Sassafras Root Bark Tincture

Sassafras albidum Tincture

Sassafras Root Bark Tincture
Sassafras Root Bark Tincture Sassafras Root Bark Tincture Sassafras Root Bark Tincture Sassafras Root Bark Tincture
Brand: BotanicalsWildcrafted
Product Code: sassafras
Availability: Out Of Stock

Harvested from the Niagara Region, Ontario, Canada. Fresh tincture.

Sassafras Root Bark Tincture
Botanical Name Sassafras albidum
Common names sassafras, white sassafras, common sassafras, ague tree
Strength 1:2 70% : 1/8 veg. Glycerin
Part Used bark of the root
Best Before 2018
Dissolved Solids (┬ÁS/ppm) 0.25 / 170
Refractive Index 1.3695
pH 5.2
Excerpt From The: Eclectic Materia Medica, Pharmacology and Therapeutics
by Harvey Wickes Felter, M.D.


The bark of the root of Sassafras albidum (Nutt.) Nees (Nat. Ord. Lauraceae). Woods of eastern half of North America. Dose, 1 to 3 drachms.

Common Name: Sassafras.

Principal Constitutents.—A volatile oil (Oleum Sassafras), sassafrid, a

decomposition product of tannic acid, resin, and tannin.

Preparations.—1. Sassafras Medulla, Sassafras Pith. (Insipid, light, spongy, white and odorless, cylindrical pieces.)

2. Oleum Sassafras, Oil of Sassafras. Yellow or reddish-yellow liquid having the taste and aroma of sassafras; soluble in alcohol. Dose, 1 to 15 drops, on sugar or in emulsion.

3. Specific Medicine Sassafras. Dose, 5 to 30 drops, in syrup or on sugar.

Action and Therapy.—External. Oil of sassafras is rubefacient and obtundant, and has been used to discuss wens, and to relieve rheumatic and other painful conditions, as bruises, sprains, and swellings. A mucilage of the pith (2 drachms to Water, 16 fluidounces) was formerly much used in acute ophthalmias. An infusion of the bark is a domestic remedy for rhus poisoning.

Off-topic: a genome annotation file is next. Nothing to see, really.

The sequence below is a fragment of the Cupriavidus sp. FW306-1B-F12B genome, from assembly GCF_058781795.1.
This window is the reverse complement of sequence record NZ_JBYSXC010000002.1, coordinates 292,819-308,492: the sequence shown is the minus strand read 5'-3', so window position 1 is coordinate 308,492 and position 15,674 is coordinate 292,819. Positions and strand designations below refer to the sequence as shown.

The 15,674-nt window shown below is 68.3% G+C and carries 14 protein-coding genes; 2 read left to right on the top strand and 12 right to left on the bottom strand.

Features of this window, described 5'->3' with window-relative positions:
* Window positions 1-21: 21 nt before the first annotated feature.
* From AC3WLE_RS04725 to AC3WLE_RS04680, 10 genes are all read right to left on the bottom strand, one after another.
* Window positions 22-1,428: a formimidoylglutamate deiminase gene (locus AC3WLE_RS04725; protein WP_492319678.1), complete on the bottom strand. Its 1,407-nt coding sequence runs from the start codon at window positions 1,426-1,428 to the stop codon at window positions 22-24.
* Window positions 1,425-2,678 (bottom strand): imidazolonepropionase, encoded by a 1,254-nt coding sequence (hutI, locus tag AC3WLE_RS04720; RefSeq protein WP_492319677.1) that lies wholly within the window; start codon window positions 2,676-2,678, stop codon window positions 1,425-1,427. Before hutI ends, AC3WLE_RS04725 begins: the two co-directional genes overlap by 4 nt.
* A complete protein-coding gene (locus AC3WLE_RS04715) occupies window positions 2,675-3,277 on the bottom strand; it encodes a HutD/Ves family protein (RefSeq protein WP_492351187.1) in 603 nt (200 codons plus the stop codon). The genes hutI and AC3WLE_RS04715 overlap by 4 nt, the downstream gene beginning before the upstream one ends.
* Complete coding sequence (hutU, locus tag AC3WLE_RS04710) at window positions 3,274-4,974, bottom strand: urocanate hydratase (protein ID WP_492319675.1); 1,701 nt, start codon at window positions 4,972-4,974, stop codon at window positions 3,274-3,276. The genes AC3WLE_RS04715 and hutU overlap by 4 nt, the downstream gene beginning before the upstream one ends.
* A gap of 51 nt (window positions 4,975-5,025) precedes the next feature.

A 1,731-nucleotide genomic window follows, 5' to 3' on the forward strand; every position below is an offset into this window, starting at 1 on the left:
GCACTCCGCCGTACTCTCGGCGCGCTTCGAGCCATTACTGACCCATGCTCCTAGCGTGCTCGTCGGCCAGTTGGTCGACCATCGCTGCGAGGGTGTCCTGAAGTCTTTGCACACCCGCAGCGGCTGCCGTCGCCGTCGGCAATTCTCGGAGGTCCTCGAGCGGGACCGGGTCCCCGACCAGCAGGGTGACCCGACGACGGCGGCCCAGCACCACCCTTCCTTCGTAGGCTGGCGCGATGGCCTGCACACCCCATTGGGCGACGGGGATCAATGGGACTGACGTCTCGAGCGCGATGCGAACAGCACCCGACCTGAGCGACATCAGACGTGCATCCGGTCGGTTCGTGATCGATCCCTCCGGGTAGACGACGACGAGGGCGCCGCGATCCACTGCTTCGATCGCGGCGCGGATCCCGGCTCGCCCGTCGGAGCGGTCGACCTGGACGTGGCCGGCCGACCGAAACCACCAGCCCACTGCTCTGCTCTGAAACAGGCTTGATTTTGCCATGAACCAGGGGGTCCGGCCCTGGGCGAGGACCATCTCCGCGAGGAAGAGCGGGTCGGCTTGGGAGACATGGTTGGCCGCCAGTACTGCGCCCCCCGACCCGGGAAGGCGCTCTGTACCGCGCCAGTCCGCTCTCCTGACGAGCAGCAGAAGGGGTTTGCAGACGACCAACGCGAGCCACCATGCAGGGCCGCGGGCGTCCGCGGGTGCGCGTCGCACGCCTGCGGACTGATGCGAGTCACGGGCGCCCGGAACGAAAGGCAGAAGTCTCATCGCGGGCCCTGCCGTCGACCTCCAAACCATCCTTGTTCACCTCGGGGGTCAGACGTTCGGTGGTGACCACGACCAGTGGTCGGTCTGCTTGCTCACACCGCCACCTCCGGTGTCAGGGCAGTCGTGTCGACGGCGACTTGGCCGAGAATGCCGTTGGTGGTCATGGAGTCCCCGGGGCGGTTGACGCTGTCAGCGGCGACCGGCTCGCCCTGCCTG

Internal. Sassafras tea is a popular alterative, diaphoretic, and carminative. It and the oil are decidedly stimulant. The latter, like other aromatic oils, has been used with more or less success in cystitis with much mucoid flow, and in so-called chronic gonorrhea. The mucilage of the pith may be used as a demulcent. From ten to fifteen drops of the oil, administered in hot water or upon sugar, will sometimes relieve the pangs of dysmenorrhea. The chief use of sassafras oil is to flavor pharmaceutic syrups and other preparations.

Any claims made in the above excerpt(s) are the opinions of the authors and are presented here for historical and reference purposes only. They are not intended to diagnose or treat diseases or symptoms, nor do they constitute medical advice.